New Cascadias are ‘magic to drive’

Lane Transport has celebrated its 30 year anniversary with the purchase of a second Freightliner Cascadia.   

Based in Kilarney on Victoria’s south-western coast, the business operates a mixed fleet of 37 B-doubles that run across Australia’s eastern seaboard and into South Australia. 

Lane Transport founder Noel Lane started the business off with a 1418 Mercedes-Benz and a Ford LNT 9000, hauling produce from his family’s potato farm in Western Victoria.

He soon started delivering pulp and paper for Visy, who he still carries for today, before adding more packaging and other products from many different customers through the years. 

Among the materials moved by Lane Transport are glass bottles that are picked up from a manufacturing facility in Gawler, South Australia, and delivered to wineries across that state, as well as Victoria and New South Wales.

In 2021, Lane purchased a striking blue Cascadia 116, one of the smart rigs on the Daimler Truck stand at the Brisbane Truck Show. He recently added the second Cascadia to his fleet – but this time it was a 126 model. It wears some special signage celebrating 30 years of Lane Transport, which has grown significantly over the years.

The industry veteran says he is glad to have introduced the Cascadias, telling Big Rigs how good they are out on the road.

“They are just magic to drive,” he said. “The comfort is amazing, it’s like driving a big car in some ways. They are really comfortable and quiet and have the AMTs, which really make life a lot easier.”

The second Cascadia to start work for Lane Transport is a 126 model with a 36-inch sleeper. It tows a B-double trailer set and runs at 65 tonnes Gross Vehicle Mass (GCM) under mass management. 

The 36-inch cab gives the drivers, who are often away from home, a decent amount of space while still allowing the Cascadia to fit in front of a B-double trailer set. For those who don’t have the same packaging constraints, the Cascadia can also be selected with a 48-inch or 60-inch cab.   

Lane added that the Cascadia is very strong when it comes to fuel efficiency running at 65-tonnes, comparing it to the Mercedes-Benz Actros trucks in his fleet, which are well-known fuel misers.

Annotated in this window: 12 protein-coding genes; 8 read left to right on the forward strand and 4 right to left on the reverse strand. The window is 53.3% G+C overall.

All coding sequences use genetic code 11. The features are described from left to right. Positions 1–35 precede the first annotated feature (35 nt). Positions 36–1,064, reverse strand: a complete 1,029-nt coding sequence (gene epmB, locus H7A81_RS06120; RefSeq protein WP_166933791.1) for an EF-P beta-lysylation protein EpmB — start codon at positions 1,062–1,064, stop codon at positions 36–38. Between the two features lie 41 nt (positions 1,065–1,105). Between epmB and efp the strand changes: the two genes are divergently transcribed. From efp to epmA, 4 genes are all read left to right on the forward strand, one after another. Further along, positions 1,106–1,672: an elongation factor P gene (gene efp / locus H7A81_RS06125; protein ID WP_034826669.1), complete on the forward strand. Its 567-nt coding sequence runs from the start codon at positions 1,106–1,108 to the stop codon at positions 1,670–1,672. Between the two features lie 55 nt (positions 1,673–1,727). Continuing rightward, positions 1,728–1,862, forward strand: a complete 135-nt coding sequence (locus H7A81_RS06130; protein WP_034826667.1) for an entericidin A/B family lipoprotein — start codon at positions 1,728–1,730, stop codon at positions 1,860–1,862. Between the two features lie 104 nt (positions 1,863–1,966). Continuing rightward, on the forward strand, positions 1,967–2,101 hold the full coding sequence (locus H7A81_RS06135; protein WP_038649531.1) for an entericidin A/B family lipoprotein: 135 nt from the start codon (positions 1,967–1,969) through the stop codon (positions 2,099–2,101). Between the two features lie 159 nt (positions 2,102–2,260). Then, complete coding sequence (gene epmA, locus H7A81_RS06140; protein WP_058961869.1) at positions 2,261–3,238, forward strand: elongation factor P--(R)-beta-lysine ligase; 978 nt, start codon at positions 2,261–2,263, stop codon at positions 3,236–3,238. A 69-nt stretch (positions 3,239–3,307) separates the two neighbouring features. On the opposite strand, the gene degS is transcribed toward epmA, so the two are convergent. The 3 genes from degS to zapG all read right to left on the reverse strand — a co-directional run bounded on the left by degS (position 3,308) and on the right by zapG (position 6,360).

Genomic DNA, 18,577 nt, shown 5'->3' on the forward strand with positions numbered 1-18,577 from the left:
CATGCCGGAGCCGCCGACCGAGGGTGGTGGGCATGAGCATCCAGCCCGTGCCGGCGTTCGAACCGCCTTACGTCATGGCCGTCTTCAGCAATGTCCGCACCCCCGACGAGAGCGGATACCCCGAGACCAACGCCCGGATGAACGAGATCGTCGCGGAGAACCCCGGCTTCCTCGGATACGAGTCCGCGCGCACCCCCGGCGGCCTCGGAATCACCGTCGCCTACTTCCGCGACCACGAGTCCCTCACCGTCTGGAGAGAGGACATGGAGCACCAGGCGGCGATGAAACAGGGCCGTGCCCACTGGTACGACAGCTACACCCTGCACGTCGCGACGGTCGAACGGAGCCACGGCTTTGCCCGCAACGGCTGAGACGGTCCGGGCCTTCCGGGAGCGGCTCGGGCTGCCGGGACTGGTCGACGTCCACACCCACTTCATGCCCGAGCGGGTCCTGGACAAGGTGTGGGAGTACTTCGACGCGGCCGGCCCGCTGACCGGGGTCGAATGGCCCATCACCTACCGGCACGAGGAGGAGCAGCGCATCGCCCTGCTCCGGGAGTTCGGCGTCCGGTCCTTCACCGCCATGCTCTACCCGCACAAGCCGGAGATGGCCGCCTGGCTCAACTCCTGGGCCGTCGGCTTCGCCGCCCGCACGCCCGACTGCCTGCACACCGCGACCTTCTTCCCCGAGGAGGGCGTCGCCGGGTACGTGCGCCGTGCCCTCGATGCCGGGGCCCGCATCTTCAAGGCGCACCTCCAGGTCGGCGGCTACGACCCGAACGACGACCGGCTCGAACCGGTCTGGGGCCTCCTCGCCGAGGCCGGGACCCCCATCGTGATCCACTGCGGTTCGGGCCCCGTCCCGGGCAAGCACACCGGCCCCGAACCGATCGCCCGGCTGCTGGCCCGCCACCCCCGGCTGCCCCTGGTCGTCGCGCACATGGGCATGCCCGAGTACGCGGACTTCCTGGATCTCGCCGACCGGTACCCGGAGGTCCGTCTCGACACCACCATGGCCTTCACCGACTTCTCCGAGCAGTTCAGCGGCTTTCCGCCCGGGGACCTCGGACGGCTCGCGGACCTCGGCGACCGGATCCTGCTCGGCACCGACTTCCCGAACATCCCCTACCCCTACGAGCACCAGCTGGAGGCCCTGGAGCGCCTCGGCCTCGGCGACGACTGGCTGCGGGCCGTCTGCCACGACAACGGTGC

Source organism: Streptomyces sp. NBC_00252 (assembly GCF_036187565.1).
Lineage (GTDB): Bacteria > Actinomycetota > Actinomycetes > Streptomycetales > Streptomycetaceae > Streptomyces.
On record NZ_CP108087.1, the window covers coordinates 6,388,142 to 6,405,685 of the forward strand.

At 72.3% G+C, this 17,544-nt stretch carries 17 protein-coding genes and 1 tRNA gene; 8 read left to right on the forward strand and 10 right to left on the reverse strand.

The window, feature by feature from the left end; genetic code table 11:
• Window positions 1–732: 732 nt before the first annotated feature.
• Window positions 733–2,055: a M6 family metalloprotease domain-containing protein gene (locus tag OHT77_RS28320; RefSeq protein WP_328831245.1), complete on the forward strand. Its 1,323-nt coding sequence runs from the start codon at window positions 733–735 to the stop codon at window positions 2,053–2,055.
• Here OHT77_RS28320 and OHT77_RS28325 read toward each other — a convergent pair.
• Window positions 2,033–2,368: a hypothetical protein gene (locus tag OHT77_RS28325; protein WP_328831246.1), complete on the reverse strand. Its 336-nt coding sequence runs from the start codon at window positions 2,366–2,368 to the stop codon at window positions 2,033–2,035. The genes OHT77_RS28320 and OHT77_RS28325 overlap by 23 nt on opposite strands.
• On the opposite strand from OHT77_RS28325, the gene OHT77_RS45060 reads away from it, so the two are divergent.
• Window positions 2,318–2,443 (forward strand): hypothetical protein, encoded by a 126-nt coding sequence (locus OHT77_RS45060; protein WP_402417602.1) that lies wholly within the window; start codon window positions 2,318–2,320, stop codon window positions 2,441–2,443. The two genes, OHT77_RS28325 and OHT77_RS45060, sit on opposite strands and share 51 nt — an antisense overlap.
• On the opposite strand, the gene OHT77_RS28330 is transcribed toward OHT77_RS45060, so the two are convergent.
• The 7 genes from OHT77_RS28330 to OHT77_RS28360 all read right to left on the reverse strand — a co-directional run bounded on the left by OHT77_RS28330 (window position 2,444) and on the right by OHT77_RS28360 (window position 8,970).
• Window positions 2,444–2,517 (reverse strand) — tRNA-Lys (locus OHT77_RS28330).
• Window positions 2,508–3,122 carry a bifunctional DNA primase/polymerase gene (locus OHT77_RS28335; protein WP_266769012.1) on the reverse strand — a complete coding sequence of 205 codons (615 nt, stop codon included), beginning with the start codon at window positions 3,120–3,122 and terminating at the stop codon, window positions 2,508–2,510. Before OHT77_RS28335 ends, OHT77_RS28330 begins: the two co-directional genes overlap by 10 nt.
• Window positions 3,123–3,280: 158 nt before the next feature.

“It would have to be close to the Actros, just under the 2 kilometres per litre mark, which is a really good going,” said Lane.

He continued, “The Cascadias are certainly the most efficient of the bonneted trucks in the fleet.”

The blue Cascadia 116 has been joined by a white Cascadia 126 model.

Lane always goes out of his way to invest in safety, so he was pleased that the Cascadia comes standard with a vast array of active safety features.

Standard equipment includes a full suite of safety features such as a radar and camera-based Advanced Emergency Braking System (AEBS) that can automatically detect and fully brake for moving pedestrians, in addition to vehicles. Also standard is a radar-based adaptive cruise control system and a lane departure warning system in addition to Electronic Stability Program and a driver airbag. 

Lane also selected the optional Sideguard Assist feature, which uses a radar to detect people, cars and other objects down the side of the truck when it is about to move left into a lane or to turn.  

Lane said the advanced safety technology of the trucks is welcome, adding that the cab design of the Cascadia also helps his drivers. 

“The visibility of these Cascadias is really, really good. The shape of the bonnet means that you can see very well out the windscreen,” he said.

Under the sloping bonnet lies an advanced Detroit engine. The blue 116 features a 13-litre six-cylinder that generates 505hp and 1850lb/ft of torque, while the 126 packs a 16-litre that pumps out 600hp and 2050lb/ft.

These are smart engines that meet the GHG17 emission standard, which is stricter than Euro 6, something that is appreciated by customers who are counting the emissions in their chains of production and distribution. 

While an 18-speed Eaton manual is an option, Lane chose the clever 12-speed DT12 Automated Manual Transmission (AMT). The in-house integration of the engine and gearbox means the truck can adapt to the terrain it is travelling over to save fuel, which is more important than ever given current prices. 

It uses GPS and topographical data to determine when it can best change gear or select neutral and even coast to make the most of the terrain and save as much fuel as possible.

The two Cascadias are on a Freightliner service contract, which means Lane has paid a fee for the trucks to be serviced at a Daimler Truck dealership, by factory-trained technicians using genuine parts.

Lane says the team at Daimler Trucks Mount Gambier and Daimler Trucks Mildura look after his trucks and go out of their way to make sure the Lane Transport trucks keep moving.

“The guys at Daimler Trucks Mount Gambier are so helpful and so are the team at Mildura.”

He added that it makes sense for the Cascadia to be on a service contract because they are more advanced and require specialist knowledge.

“Being on a service contract gives us peace of mind and we are really happy with the way it is working out for us,” he concluded.

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